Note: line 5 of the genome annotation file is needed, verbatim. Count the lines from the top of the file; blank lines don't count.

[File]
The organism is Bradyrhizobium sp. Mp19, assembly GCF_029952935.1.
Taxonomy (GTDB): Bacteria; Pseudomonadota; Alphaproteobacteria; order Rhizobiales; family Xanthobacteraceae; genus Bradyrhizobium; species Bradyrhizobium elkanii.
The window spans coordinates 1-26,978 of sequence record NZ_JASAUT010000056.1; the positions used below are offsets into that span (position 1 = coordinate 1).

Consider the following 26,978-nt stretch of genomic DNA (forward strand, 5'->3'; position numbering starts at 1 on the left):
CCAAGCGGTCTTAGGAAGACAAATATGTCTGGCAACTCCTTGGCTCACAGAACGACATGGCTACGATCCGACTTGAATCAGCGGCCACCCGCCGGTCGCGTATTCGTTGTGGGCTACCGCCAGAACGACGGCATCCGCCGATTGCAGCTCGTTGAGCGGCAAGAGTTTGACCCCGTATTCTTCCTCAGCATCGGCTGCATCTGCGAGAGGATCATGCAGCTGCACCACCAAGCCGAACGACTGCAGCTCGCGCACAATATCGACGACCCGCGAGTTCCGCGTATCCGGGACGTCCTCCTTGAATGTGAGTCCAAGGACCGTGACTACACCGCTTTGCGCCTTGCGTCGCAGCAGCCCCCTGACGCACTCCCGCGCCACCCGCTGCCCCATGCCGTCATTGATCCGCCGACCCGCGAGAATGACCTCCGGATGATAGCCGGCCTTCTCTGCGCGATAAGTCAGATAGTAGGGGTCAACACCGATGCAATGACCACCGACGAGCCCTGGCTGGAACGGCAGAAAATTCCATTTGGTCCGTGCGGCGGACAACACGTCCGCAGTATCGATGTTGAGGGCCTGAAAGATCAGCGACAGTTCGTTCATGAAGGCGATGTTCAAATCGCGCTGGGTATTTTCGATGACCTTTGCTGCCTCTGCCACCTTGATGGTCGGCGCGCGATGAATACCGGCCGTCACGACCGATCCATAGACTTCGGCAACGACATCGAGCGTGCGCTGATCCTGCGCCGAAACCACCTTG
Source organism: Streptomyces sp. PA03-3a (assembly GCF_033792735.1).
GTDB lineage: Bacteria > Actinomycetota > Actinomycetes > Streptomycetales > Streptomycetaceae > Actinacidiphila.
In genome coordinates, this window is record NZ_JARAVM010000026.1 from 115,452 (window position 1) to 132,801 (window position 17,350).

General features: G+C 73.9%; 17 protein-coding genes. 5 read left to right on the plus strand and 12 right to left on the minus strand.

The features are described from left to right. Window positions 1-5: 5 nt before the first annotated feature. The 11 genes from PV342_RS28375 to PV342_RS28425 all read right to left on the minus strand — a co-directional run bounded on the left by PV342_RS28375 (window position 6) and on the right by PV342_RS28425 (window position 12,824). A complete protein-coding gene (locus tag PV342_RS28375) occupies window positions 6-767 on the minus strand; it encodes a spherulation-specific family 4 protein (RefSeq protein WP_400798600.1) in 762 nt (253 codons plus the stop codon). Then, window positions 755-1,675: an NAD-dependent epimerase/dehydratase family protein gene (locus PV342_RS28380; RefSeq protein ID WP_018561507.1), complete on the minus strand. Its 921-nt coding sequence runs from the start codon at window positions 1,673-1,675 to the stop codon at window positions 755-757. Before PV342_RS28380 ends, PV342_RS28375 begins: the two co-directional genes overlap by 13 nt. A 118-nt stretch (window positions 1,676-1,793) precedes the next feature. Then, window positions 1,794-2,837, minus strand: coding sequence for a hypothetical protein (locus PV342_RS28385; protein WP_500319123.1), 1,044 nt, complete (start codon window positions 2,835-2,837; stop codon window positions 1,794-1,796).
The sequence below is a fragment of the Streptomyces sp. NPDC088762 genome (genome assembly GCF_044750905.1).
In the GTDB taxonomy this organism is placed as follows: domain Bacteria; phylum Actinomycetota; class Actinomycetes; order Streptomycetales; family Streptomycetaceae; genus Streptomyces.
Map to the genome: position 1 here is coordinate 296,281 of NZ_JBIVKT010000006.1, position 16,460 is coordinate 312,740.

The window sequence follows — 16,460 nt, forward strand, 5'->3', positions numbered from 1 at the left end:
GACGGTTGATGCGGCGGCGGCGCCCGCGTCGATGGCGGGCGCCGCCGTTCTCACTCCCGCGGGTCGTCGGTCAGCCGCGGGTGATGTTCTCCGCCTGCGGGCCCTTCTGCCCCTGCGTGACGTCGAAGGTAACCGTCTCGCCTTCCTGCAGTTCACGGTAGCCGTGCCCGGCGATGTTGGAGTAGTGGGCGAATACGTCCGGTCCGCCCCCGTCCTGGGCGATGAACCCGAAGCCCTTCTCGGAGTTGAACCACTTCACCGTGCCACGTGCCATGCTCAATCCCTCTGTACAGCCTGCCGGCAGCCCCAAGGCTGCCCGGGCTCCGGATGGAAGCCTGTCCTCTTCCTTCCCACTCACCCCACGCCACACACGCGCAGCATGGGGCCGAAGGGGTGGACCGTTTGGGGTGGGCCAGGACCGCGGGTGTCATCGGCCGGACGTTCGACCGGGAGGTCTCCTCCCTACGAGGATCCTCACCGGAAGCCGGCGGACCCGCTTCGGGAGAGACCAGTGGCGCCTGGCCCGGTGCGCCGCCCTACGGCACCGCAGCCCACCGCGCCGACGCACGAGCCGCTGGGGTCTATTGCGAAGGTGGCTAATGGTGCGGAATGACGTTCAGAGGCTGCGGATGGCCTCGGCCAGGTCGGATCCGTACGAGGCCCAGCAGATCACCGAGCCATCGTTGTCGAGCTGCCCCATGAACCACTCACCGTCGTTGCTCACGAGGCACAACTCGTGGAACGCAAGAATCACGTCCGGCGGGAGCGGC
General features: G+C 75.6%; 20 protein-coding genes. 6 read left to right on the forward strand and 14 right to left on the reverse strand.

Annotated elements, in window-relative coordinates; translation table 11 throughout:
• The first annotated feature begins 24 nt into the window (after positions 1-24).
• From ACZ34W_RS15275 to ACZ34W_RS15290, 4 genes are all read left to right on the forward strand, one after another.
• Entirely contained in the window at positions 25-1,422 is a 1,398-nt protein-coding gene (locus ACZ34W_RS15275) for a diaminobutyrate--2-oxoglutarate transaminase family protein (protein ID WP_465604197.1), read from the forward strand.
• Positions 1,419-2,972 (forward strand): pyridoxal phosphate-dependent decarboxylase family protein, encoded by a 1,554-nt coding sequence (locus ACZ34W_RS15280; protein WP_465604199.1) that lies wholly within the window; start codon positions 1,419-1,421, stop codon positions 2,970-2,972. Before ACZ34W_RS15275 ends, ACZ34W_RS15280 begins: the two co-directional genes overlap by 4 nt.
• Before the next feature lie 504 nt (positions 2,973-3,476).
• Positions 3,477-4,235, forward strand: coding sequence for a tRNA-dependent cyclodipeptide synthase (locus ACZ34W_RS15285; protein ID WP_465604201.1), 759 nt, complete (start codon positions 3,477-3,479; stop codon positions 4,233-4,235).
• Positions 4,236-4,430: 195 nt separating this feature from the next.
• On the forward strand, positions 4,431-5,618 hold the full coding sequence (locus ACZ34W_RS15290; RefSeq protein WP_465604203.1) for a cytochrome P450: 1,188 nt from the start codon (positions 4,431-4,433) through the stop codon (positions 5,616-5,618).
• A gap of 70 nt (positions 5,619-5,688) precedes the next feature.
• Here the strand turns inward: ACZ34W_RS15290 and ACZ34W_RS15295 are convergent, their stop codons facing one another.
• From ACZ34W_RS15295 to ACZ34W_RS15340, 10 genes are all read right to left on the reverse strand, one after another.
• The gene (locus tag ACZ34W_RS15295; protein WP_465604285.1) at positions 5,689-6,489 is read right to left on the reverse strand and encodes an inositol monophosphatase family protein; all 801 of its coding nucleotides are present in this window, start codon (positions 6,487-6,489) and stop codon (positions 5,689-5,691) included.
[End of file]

CCAAGCGGTCTTAGGAAGACAAATATGTCTGGCAACTCCTTGGCTCACAGAACGACATGGCTACGATCCGACTTGAATCAGCGGCCACCCGCCGGTCGCGTATTCGTTGTGGGCTACCGCCAGAACGACGGCATCCGCCGATTGCAGCTCGTTGAGCGGCAAGAGTTTGACCCCGTATTCTTCCTCAGCATCGGCTGCATCTGCGAGAGGATCATGCAGCTGCACCACCAAGCCGAACGACTGCAGCTCGCGCACAATATCGACGACCCGCGAGTTCCGCGTATCCGGGACGTCCTCCTTGAATGTGAGTCCAAGGACCGTGACTACACCGCTTTGCGCCTTGCGTCGCAGCAGCCCCCTGACGCACTCCCGCGCCACCCGCTGCCCCATGCCGTCATTGATCCGCCGACCCGCGAGAATGACCTCCGGATGATAGCCGGCCTTCTCTGCGCGATAAGTCAGATAGTAGGGGTCAACACCGATGCAATGACCACCGACGAGCCCTGGCTGGAACGGCAGAAAATTCCATTTGGTCCGTGCGGCGGACAACACGTCCGCAGTATCGATGTTGAGGGCCTGAAAGATCAGCGACAGTTCGTTCATGAAGGCGATGTTCAAATCGCGCTGGGTATTTTCGATGACCTTTGCTGCCTCTGCCACCTTGATGGTCGGCGCGCGATGAATACCGGCCGTCACGACCGATCCATAGACTTCGGCAACGACATCGAGCGTGCGCTGATCCTGCGCCGAAACCACCTTG